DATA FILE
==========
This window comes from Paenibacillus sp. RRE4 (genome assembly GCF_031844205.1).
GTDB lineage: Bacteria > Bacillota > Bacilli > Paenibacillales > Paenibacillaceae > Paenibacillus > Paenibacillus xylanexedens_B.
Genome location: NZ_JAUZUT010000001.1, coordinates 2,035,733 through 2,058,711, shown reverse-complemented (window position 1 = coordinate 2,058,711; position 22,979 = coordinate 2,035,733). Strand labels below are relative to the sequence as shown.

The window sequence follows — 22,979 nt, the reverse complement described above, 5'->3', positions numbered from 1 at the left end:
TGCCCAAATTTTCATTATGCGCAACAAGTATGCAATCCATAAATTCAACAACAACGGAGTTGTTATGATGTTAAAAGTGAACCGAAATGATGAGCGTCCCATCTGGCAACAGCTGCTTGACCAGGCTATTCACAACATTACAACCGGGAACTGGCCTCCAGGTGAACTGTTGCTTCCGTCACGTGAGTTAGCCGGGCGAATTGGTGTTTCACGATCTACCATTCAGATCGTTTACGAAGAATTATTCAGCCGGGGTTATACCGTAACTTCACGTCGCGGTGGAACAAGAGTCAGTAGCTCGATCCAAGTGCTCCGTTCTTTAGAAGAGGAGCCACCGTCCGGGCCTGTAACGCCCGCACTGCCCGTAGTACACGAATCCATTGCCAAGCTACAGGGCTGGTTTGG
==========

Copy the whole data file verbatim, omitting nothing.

This window comes from Paenibacillus sp. RRE4 (genome assembly GCF_031844205.1).
GTDB lineage: Bacteria > Bacillota > Bacilli > Paenibacillales > Paenibacillaceae > Paenibacillus > Paenibacillus xylanexedens_B.
Genome location: NZ_JAUZUT010000001.1, coordinates 2,035,733 through 2,058,711, shown reverse-complemented (window position 1 = coordinate 2,058,711; position 22,979 = coordinate 2,035,733). Strand labels below are relative to the sequence as shown.

The window sequence follows — 22,979 nt, the reverse complement described above, 5'->3', positions numbered from 1 at the left end:
TGCCCAAATTTTCATTATGCGCAACAAGTATGCAATCCATAAATTCAACAACAACGGAGTTGTTATGATGTTAAAAGTGAACCGAAATGATGAGCGTCCCATCTGGCAACAGCTGCTTGACCAGGCTATTCACAACATTACAACCGGGAACTGGCCTCCAGGTGAACTGTTGCTTCCGTCACGTGAGTTAGCCGGGCGAATTGGTGTTTCACGATCTACCATTCAGATCGTTTACGAAGAATTATTCAGCCGGGGTTATACCGTAACTTCACGTCGCGGTGGAACAAGAGTCAGTAGCTCGATCCAAGTGCTCCGTTCTTTAGAAGAGGAGCCACCGTCCGGGCCTGTAACGCCCGCACTGCCCGTAGTACACGAATCCATTGCCAAGCTACAGGGCTGGTTTGG